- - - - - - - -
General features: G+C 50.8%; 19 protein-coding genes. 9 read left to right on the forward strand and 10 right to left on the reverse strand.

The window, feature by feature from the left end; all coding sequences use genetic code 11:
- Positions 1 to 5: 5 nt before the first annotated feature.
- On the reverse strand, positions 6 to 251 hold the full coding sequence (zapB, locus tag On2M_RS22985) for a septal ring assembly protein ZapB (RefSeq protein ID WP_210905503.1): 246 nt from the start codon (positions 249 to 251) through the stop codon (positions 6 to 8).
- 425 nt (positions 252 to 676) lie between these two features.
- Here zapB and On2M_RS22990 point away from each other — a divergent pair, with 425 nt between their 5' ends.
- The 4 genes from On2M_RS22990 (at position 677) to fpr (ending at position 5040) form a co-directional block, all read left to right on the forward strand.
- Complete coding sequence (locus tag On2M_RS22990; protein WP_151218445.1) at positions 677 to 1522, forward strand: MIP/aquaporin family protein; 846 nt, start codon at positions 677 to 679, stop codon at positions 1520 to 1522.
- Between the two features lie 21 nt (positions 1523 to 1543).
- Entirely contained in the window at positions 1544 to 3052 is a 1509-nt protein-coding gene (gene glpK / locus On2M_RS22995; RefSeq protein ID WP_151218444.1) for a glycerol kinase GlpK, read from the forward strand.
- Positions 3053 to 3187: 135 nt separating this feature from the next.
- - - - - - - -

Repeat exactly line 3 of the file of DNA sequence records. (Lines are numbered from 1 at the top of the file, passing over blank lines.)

- Positions 1 to 5: 5 nt before the first annotated feature.